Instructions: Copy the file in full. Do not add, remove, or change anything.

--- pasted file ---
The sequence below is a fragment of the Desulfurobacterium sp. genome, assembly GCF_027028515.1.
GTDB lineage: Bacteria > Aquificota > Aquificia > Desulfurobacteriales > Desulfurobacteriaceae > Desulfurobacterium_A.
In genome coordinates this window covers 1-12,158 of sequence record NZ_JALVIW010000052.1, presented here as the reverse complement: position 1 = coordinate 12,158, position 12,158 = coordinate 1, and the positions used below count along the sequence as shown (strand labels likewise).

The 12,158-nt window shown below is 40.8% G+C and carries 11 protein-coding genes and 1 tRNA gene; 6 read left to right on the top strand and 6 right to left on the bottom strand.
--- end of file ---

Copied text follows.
The sequence below is a fragment of the Desulfurobacterium sp. genome, assembly GCF_027028515.1.
GTDB lineage: Bacteria > Aquificota > Aquificia > Desulfurobacteriales > Desulfurobacteriaceae > Desulfurobacterium_A.
In genome coordinates this window covers 1-12,158 of sequence record NZ_JALVIW010000052.1, presented here as the reverse complement: position 1 = coordinate 12,158, position 12,158 = coordinate 1, and the positions used below count along the sequence as shown (strand labels likewise).

The 12,158-nt window shown below is 40.8% G+C and carries 11 protein-coding genes and 1 tRNA gene; 6 read left to right on the top strand and 6 right to left on the bottom strand.